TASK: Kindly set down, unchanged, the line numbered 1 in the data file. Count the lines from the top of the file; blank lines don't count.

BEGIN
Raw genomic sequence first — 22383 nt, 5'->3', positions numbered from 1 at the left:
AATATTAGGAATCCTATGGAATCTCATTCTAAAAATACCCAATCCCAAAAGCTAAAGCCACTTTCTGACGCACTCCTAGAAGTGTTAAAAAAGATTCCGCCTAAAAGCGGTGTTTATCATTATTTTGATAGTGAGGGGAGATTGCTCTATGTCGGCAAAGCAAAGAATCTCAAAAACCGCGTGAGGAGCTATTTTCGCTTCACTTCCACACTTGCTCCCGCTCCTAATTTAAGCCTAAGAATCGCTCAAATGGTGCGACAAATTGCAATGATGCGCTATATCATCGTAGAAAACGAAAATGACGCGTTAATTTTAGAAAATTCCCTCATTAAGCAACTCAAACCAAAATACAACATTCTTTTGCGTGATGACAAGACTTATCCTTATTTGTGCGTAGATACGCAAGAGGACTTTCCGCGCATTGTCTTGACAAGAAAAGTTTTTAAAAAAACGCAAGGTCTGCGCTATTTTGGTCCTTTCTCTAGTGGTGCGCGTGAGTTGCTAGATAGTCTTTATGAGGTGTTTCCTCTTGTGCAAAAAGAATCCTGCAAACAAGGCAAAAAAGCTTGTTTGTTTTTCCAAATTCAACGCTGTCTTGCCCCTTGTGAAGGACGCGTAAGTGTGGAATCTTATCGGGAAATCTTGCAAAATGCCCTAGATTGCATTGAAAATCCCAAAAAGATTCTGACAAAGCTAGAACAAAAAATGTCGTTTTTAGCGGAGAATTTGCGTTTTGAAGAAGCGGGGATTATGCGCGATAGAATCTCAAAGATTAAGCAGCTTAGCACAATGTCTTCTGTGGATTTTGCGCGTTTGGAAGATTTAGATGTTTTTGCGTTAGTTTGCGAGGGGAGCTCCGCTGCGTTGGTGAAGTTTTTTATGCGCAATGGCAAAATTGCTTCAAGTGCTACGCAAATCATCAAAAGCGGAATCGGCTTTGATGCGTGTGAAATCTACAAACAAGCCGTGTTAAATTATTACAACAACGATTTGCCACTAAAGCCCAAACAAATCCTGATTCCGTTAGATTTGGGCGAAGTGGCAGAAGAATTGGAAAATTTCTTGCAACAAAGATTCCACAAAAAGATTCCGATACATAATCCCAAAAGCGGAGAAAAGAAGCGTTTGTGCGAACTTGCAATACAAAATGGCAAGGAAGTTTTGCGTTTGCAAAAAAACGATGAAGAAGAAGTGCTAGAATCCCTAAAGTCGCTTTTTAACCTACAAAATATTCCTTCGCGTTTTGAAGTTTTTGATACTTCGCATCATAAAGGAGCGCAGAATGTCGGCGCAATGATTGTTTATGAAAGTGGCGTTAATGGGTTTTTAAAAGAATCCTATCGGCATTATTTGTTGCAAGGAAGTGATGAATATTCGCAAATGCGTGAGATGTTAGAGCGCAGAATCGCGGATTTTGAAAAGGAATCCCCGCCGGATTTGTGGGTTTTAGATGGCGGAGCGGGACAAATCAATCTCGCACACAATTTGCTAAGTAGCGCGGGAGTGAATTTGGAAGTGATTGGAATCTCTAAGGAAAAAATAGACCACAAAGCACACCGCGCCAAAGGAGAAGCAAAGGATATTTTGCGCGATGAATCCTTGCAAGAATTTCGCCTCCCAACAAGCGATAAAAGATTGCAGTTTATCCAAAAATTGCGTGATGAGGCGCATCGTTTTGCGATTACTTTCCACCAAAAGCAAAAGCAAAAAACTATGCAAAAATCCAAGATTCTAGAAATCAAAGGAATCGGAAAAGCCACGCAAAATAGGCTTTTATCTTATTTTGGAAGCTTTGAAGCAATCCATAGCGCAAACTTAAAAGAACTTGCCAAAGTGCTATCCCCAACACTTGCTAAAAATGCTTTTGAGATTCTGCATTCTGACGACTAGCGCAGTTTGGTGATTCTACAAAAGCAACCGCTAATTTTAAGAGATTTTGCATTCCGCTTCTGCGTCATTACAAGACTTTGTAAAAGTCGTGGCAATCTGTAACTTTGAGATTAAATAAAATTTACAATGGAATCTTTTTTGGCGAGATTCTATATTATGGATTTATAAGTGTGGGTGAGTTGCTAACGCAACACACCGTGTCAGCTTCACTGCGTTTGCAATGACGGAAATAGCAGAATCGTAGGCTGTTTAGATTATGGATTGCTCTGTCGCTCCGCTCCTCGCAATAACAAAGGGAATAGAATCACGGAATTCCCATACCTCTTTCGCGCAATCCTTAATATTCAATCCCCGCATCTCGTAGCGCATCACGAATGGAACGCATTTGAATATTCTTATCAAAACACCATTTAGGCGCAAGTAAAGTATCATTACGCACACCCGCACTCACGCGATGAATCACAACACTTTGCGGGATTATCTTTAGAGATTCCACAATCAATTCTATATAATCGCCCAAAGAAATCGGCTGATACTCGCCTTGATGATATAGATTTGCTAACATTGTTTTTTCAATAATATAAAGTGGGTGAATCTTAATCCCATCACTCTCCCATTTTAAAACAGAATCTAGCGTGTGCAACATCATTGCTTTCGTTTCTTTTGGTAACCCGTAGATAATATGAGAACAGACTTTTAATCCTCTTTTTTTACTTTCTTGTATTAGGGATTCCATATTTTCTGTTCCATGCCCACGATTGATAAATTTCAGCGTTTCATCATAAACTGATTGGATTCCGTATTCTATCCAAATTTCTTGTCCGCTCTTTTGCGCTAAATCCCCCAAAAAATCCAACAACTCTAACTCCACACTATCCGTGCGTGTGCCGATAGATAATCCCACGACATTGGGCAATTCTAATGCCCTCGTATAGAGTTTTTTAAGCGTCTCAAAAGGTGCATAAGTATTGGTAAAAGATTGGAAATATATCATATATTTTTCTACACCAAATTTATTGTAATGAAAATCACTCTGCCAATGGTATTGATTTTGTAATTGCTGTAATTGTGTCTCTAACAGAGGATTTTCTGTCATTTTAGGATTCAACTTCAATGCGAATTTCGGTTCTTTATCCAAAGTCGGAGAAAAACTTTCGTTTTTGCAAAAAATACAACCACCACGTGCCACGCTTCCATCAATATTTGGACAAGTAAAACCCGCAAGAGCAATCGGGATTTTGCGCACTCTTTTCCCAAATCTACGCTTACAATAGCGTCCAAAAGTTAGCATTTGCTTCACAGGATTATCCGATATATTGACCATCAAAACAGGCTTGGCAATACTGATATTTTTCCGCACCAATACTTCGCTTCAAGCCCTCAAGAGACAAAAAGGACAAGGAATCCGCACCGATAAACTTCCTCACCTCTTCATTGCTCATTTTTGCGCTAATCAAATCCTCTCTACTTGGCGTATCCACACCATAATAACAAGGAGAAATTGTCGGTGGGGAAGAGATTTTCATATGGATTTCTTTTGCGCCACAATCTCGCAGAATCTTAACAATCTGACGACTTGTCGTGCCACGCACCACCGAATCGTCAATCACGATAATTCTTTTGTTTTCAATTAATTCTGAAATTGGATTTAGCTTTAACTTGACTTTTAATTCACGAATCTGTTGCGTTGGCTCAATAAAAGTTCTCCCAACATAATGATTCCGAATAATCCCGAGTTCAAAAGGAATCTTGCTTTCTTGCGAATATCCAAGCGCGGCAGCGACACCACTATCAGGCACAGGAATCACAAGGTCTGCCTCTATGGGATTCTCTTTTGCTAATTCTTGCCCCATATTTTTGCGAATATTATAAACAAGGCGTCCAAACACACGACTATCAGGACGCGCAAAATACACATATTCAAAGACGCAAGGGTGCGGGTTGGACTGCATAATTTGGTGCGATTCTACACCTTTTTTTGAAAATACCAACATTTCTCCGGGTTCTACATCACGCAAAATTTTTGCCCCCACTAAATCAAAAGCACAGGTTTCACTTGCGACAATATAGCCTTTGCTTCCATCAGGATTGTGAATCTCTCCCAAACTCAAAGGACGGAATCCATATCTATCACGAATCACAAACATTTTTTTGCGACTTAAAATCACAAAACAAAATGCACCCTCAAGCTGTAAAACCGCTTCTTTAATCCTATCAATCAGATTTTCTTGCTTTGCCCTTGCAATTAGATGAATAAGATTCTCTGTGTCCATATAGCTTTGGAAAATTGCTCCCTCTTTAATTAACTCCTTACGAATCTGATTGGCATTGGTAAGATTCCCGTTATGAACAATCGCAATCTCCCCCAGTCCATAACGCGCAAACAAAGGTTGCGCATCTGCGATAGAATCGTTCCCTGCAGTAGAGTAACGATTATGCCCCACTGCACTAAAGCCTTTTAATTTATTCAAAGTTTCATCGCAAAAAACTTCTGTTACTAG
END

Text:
Raw genomic sequence first — 22383 nt, 5'->3', positions numbered from 1 at the left: